Sitting alone in his Bath apartment in January after contracting Covid-19 for a second time, Tom Dean contemplated whether he would even make it on to the plane to Tokyo 2020.
Not only were simple tasks like walking up the stairs inducing coughing and wheezing fits, but he knew spending several weeks out of training in an Olympic year, where competition for places is fierce, was basically unheard of.
Multiple golds in the Japanese capital and becoming the first British male swimmer in more than a century to claim more than one at a single Games was fanciful, laughable even. A solitary win seemed like a million-to-one shot.
“But here we are,” said the 21-year-old appositely, barely an hour after the camera had panned to his authentically flabbergasted reaction upon the realisation he had just won the men’s 200 metres freestyle final.
Previous winners include Mark Spitz, Ian Thorpe and Michael Phelps, who has been Dean’s idol ever since he watched the most decorated Olympian’s all-conquering dominance at Beijing 2008 on a family holiday elsewhere, aged eight.
He may be a long way off putting himself in that trio’s bracket as among the greatest of all time, but he bagged his second gold in two days after helping Team GB to glory in the men’s 4×200 metres freestyle relay final.
As a child, he and one of his siblings Connie – he has another sister Nancy and two brothers, William and Alfie – liked to play a game where they pretended they were Olympic medallists.
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While he was introduced to swimming by his parents after joining a local club in his hometown of Maidenhead around the time he started following Phelps, it was Connie’s achievements in the pool that were Dean’s biggest inspiration.
Indeed, without her example, Dean believes he may have walked away from the sport.
Mother Jacquie Hughes says her son’s talent started being noticed by coaches just before he became a teenager and he came of age when he returned with a gold and silver from the 2017 European Junior Championships in Israel.
There was a sign of what was to come 12 months later when he was part of the British team that collected men’s 4x200m glory at the European Championships proper, while 2018 was the same year he moved to Bath National Centre.
As well as studying at the city’s university for a degree in mechanical engineering, which he put on hold in an effort to reach Tokyo, the move allowed Dean to train with Olympic medallists James Guy and Siobhan-Marie O’Connor.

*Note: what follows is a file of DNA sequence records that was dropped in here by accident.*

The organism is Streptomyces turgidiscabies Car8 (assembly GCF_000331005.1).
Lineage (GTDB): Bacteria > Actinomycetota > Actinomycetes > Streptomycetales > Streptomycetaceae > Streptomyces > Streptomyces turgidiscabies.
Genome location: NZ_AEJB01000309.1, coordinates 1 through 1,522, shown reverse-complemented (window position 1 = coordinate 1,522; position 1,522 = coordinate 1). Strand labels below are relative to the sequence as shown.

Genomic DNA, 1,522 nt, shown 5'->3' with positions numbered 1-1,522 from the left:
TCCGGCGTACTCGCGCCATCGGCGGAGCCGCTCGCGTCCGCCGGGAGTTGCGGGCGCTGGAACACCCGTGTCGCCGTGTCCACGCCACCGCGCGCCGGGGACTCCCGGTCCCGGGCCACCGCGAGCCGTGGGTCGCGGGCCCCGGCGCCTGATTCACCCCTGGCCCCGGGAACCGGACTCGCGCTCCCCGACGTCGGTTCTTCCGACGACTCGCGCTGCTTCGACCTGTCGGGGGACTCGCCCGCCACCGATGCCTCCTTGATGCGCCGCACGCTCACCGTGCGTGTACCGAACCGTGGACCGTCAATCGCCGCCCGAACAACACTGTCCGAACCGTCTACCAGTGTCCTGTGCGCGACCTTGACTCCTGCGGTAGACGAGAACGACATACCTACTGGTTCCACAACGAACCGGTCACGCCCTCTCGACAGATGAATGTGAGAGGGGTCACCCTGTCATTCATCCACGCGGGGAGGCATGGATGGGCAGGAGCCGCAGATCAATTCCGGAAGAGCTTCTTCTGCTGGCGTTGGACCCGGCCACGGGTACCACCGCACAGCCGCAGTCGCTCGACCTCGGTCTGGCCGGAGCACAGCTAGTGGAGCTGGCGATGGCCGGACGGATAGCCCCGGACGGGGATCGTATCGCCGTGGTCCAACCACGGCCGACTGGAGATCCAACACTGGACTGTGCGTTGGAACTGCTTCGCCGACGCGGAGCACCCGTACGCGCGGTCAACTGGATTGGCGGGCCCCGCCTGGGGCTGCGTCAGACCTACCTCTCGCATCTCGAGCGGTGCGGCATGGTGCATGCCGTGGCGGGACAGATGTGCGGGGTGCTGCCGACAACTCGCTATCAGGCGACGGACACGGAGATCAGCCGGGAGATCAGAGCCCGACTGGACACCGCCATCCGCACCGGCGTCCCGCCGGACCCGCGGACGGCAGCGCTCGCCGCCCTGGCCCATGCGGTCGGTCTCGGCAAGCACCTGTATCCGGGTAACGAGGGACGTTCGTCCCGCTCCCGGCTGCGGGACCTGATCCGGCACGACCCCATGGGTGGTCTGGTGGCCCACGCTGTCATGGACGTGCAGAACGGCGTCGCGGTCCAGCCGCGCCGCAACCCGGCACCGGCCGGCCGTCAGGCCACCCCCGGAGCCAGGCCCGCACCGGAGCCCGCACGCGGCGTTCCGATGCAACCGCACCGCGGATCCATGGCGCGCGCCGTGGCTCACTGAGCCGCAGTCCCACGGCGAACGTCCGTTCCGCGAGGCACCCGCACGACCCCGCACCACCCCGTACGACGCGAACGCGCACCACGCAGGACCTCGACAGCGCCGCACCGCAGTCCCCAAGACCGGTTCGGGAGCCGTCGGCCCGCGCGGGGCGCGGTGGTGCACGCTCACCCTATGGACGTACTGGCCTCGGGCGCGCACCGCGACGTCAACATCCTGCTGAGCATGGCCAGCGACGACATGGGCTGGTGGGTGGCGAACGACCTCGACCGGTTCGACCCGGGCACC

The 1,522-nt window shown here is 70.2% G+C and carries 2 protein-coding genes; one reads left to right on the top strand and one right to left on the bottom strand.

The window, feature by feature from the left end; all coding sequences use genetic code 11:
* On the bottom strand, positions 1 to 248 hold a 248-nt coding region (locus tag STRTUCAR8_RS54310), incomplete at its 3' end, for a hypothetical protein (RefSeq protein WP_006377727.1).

Because he and Guy push each other in the pool, Dean said on Wednesday he “never had a shadow of doubt in my mind” about their prospects in the men’s 4x200m freestyle relay. That was until his hopes were almost derailed.
He first tested positive for coronavirus in September, relatively mild, before being floored second time around at the start of the year. It was not life-threatening but enough to induce panic that his Olympic dream was over.
He reckons he was the first British Olympian to test positive for the virus twice and, after what he termed a “few frank conversations” with his handlers, Dean was slowly built back up after missing seven weeks of winter training.
Coach David McNulty was inspirational and, after a good training block, Dean finished second at the British trials, setting a personal best in the men’s 200m freestyle as he finished just 0.11 seconds behind winner Duncan Scott.
The result would be reversed in Japan, Dean prevailing by the wafer-thin margin of 0.04secs over his friend and the person he is sharing a flat with in the Olympic Village. While disappointed, Duncan said he was “buzzing for Deano”.
The times were the best and second best by two Britons – Dean touching out in one minute 44.22 seconds – as the nation had two male swimmers on the podium for the first time since the London Games in 1908.
Dean, of course, became the first Briton in 113 years to win an individual freestyle event, prompting jubilant celebrations from friends and family watching back in Maidenhead.
A social media video showing scenes of unconfined joy from his nearest and dearest present went viral, presumably scarcely believable for them as well as for the double Olympic champion, given the events of the last six months.